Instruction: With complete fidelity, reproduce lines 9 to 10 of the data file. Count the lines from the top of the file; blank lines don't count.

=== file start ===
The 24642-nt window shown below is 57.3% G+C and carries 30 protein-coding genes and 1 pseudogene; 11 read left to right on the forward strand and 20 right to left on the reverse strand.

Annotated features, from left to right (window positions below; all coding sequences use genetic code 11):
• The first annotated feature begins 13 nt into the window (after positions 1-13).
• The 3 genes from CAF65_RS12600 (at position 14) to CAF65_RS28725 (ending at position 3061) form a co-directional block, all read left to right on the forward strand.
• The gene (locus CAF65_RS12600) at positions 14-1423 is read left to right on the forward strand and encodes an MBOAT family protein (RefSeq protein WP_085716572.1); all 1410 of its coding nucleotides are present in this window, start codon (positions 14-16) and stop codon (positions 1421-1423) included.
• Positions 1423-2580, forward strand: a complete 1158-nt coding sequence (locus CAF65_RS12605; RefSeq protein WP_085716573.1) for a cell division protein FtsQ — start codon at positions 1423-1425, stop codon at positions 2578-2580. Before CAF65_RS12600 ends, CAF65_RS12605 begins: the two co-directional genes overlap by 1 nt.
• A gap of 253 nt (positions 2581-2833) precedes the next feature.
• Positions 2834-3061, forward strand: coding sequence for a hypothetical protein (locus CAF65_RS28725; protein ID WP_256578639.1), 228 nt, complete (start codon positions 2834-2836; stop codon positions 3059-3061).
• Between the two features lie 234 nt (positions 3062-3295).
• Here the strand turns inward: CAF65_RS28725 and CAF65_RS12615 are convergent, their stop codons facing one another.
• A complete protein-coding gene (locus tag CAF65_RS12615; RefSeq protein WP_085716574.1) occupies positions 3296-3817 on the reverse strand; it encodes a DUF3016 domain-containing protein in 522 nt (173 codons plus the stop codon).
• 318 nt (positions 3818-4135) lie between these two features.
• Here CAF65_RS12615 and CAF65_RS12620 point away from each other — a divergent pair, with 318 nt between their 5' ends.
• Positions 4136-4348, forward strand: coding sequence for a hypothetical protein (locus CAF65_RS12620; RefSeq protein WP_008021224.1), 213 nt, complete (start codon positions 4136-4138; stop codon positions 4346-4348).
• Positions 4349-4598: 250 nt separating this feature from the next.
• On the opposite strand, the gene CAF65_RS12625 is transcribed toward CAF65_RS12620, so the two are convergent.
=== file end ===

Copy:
• Between the two features lie 234 nt (positions 3062-3295).
• Here the strand turns inward: CAF65_RS28725 and CAF65_RS12615 are convergent, their stop codons facing one another.